Good planning can help keep your family safe in a disaster or emergency. The Insurance Institutes of America offers a mobile app titled “Know Your Plan” to assist you in preparing for disasters. For information on obtaining the app, visit the Institutes iTunes store.
To plan for a disaster, create an evacuation plan, an emergency kit, and stay informed of emergency information before, during, and after a disaster occurs.
Prepare an Emergency Kit
Create an emergency kit, make sure all family members know the location of the kit, and keep it in an easily accessible location. When stocking your kit, include at least a three-day supply per person. The following are recommended items to include in your emergency kit:
- Drinking water
- Nonperishable food (for your family and pets), utensils, and other food-related items, such as a can opener
- First-aid kit, prescription medications, and over-the-counter medications (for your family and pets)
- Portable, battery-powered radios and flashlights, including replacement batteries
- Clothing for all family members
- Blankets and sleeping bags
- Maps of your local area and surrounding areas, in case you must evacuate outside of your local area
- Emergency family contact names and numbers, including physicians and veterinarians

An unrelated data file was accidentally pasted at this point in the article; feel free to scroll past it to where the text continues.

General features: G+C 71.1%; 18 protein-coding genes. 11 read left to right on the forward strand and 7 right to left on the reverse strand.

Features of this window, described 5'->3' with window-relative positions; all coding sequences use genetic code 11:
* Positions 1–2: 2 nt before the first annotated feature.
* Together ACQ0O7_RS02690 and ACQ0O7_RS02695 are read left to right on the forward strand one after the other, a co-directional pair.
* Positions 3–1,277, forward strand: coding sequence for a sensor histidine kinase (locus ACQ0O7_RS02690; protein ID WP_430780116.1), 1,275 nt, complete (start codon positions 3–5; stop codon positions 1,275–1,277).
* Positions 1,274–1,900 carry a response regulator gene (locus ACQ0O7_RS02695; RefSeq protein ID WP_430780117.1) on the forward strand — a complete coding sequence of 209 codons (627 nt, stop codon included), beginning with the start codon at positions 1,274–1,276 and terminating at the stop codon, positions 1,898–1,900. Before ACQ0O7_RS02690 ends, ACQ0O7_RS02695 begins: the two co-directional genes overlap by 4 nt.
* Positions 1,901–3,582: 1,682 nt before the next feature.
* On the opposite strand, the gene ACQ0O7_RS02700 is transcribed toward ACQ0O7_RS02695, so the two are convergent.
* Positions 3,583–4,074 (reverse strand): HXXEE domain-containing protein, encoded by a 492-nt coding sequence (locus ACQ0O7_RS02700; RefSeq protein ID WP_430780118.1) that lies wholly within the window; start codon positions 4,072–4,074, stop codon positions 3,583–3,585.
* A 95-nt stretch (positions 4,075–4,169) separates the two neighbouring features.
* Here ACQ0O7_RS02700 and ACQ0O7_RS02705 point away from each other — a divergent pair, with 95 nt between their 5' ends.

- Your insurance contact information and policy numbers for health insurance, auto insurance, and homeowners insurance
Create An Evacuation Plan
Save valuable time during an emergency by planning your family’s escape route in advance. For added benefit, practice the escape route as a family so children are familiar with the plan. Remember to choose a meeting place where all family members are to go after they evacuate the building.
To prepare for an evacuation to a location outside of your community, choose an out-of-town contact person for family members to call if they become separated from you. Make sure all family members know that person’s phone number, or save it into the contact list on all cell phones. And, remember to tell the contact person that they are acting as your family’s contact point during an emergency. Provide the contact person with all family member cell phone numbers, names, and ages in the event emergency personnel need the information to help locate separate family members.
If conditions become threatening, fill your vehicle’s gas tank and plan an out-of-town driving route. Remember to take your emergency kit and, if possible, notify your out-of-town contact where you and your family are heading.
Keep your battery-powered radio turned to the National Oceanic and Atmospheric Administration (NOAA) Weather Radio station. If you cannot receive this station directly, tune to your local news for weather-related updates released from NOAA.
If you have a battery-operated laptop or smartphone, log in to the Department of Homeland Security at https://www.dhs.gov/ and the Federal Emergency Management Agency (FEMA) at https://www.fema.gov/ to access current local and national level information.
You can also log on to the Federal Alliance of State Homes (FLASH) at https://www.flash.org/ to learn about the most likely disaster risks in your state, and ways to safeguard your home against them.